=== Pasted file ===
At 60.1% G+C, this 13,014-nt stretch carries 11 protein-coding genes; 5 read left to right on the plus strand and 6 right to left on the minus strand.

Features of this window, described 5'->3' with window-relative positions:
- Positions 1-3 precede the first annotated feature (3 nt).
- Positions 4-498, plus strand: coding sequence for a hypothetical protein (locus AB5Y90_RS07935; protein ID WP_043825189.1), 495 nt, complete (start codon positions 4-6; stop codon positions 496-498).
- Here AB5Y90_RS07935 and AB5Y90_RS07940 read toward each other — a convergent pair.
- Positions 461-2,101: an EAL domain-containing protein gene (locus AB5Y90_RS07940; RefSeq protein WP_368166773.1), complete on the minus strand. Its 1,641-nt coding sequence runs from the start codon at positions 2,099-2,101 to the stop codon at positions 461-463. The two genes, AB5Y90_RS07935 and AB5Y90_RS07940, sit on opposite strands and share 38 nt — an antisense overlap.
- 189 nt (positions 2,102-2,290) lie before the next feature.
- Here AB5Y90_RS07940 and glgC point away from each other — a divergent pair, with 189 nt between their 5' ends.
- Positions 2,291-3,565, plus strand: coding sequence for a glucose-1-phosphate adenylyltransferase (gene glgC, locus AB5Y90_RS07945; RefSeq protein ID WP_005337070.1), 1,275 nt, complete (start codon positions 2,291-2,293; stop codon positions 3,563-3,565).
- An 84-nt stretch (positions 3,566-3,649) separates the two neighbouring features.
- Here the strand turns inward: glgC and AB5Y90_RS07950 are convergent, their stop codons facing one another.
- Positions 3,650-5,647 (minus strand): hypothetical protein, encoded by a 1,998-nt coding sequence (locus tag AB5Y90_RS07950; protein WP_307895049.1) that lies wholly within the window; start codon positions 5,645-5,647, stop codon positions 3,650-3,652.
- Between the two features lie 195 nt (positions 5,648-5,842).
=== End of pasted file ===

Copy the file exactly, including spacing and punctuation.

At 60.1% G+C, this 13,014-nt stretch carries 11 protein-coding genes; 5 read left to right on the plus strand and 6 right to left on the minus strand.

Features of this window, described 5'->3' with window-relative positions:
- Positions 1-3 precede the first annotated feature (3 nt).
- Positions 4-498, plus strand: coding sequence for a hypothetical protein (locus AB5Y90_RS07935; protein ID WP_043825189.1), 495 nt, complete (start codon positions 4-6; stop codon positions 496-498).
- Here AB5Y90_RS07935 and AB5Y90_RS07940 read toward each other — a convergent pair.
- Positions 461-2,101: an EAL domain-containing protein gene (locus AB5Y90_RS07940; RefSeq protein WP_368166773.1), complete on the minus strand. Its 1,641-nt coding sequence runs from the start codon at positions 2,099-2,101 to the stop codon at positions 461-463. The two genes, AB5Y90_RS07935 and AB5Y90_RS07940, sit on opposite strands and share 38 nt — an antisense overlap.
- 189 nt (positions 2,102-2,290) lie before the next feature.
- Here AB5Y90_RS07940 and glgC point away from each other — a divergent pair, with 189 nt between their 5' ends.
- Positions 2,291-3,565, plus strand: coding sequence for a glucose-1-phosphate adenylyltransferase (gene glgC, locus AB5Y90_RS07945; RefSeq protein ID WP_005337070.1), 1,275 nt, complete (start codon positions 2,291-2,293; stop codon positions 3,563-3,565).
- An 84-nt stretch (positions 3,566-3,649) separates the two neighbouring features.
- Here the strand turns inward: glgC and AB5Y90_RS07950 are convergent, their stop codons facing one another.
- Positions 3,650-5,647 (minus strand): hypothetical protein, encoded by a 1,998-nt coding sequence (locus tag AB5Y90_RS07950; protein WP_307895049.1) that lies wholly within the window; start codon positions 5,645-5,647, stop codon positions 3,650-3,652.
- Between the two features lie 195 nt (positions 5,648-5,842).